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Chapter 1 : Introduction: a Personal Homage to Tom Whittam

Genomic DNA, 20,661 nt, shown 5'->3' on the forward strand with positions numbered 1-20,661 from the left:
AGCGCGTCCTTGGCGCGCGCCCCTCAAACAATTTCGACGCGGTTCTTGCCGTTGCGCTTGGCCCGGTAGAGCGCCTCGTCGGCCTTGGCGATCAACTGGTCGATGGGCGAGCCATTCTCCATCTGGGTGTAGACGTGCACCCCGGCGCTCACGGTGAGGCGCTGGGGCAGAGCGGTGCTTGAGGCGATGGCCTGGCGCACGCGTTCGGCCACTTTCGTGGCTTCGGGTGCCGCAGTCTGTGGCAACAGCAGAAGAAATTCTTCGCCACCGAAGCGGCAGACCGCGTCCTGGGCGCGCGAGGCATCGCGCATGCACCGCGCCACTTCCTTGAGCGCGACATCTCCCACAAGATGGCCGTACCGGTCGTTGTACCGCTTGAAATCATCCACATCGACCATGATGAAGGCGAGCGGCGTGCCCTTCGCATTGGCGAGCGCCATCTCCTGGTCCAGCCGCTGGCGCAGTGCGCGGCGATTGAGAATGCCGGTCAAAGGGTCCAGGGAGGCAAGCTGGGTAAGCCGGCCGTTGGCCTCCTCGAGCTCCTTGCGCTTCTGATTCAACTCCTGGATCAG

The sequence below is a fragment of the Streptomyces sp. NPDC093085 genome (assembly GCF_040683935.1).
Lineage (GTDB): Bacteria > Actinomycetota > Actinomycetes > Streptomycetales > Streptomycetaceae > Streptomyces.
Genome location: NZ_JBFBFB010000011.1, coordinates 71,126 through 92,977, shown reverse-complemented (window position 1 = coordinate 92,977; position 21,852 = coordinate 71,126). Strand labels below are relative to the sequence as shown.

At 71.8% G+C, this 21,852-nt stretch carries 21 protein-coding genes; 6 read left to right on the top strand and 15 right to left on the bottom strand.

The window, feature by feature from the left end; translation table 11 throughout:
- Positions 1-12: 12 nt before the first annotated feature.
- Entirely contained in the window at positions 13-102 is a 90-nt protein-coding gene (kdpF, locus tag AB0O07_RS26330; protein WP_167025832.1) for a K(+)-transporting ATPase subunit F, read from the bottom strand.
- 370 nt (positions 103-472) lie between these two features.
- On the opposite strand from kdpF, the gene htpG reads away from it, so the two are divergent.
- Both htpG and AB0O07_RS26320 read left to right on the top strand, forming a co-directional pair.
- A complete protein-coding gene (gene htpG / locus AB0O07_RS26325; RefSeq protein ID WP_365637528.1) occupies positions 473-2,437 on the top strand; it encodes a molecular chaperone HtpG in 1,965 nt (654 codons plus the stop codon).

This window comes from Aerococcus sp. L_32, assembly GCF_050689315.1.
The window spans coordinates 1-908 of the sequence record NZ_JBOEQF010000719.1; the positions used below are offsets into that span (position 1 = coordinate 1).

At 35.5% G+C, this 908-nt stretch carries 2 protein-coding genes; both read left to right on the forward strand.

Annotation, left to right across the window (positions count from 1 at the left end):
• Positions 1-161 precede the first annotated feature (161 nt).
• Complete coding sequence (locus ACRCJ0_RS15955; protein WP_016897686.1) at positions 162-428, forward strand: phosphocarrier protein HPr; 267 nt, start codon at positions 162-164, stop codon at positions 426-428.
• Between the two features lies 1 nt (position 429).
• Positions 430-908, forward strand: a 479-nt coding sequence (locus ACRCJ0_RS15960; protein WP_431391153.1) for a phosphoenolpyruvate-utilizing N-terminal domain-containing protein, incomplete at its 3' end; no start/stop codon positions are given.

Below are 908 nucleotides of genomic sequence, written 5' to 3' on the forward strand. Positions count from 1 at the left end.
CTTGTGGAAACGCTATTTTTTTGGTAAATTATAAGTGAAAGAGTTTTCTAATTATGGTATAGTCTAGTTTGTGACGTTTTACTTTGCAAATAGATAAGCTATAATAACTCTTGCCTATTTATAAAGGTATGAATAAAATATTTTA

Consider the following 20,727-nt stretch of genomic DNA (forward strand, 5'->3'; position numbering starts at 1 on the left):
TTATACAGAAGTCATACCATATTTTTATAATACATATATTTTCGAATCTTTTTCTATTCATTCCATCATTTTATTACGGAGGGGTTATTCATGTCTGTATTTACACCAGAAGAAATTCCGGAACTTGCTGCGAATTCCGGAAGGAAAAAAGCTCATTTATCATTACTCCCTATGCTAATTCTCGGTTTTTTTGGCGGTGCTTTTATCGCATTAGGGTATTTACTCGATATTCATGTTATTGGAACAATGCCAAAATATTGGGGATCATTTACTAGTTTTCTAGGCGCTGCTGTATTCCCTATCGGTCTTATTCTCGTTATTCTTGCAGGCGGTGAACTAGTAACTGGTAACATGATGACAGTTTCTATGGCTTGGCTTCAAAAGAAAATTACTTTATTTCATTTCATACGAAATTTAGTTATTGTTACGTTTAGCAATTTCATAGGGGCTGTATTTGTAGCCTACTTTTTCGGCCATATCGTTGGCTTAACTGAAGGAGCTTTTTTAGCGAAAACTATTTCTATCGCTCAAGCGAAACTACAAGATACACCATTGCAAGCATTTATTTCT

This chapter presents the author's interaction with Tom Whittam who had worked on statistical methods and evolutionary biology, and written a review article on Escherichia coli population genetics. Tom's review on the author's manuscript on Helicobacter pylori had suggested the use of the program Reticulate to display homoplasies, i.e., mutations that existed along multiple independent branches of a phylogenetic tree. Based on the suggestions, the author included the output from Reticulate analyses in the revised version, and the paper was accepted by Proceedings of the National Academy of Sciences of the USA, and published later that year. The author says that Tom's insights into phylogenetics in the late 1980s continued to influence how we calculated the ages of clonal lineages until very recently. The calculations used the assumption that a universal clock rate, which was calibrated by the genetic distance between E.coli and Salmonella enterica serovar Typhimurium and an estimated time of separation of 160 million years, could be applied to date the coalescent of a clonal lineage. This clock rate was used to calculate that the Mycobacterium tuberculosis complex evolved 20,000 years ago and that the E.coli O157:H7 lineage evolved from O55:H7 some 40,000 years ago. The author concludes that Tom was one of the few early founders of modern bacterial population genetics and has left a lasting impression on the field, particularly so on those who met him.